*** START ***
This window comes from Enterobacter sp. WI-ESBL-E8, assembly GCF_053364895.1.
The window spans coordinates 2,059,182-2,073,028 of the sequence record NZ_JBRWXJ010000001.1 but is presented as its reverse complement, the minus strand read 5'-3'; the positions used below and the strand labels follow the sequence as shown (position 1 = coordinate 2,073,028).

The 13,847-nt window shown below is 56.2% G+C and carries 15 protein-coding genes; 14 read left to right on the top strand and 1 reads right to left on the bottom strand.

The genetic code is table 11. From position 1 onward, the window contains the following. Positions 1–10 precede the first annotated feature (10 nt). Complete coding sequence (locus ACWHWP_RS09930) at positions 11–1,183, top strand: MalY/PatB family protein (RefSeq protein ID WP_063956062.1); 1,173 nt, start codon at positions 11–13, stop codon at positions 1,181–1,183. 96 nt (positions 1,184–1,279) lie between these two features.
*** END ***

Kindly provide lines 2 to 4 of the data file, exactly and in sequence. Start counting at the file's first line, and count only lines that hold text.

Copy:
The window spans coordinates 2,059,182-2,073,028 of the sequence record NZ_JBRWXJ010000001.1 but is presented as its reverse complement, the minus strand read 5'-3'; the positions used below and the strand labels follow the sequence as shown (position 1 = coordinate 2,073,028).

The 13,847-nt window shown below is 56.2% G+C and carries 15 protein-coding genes; 14 read left to right on the top strand and 1 reads right to left on the bottom strand.

The genetic code is table 11. From position 1 onward, the window contains the following. Positions 1–10 precede the first annotated feature (10 nt). Complete coding sequence (locus ACWHWP_RS09930) at positions 11–1,183, top strand: MalY/PatB family protein (RefSeq protein ID WP_063956062.1); 1,173 nt, start codon at positions 11–13, stop codon at positions 1,181–1,183. 96 nt (positions 1,184–1,279) lie between these two features.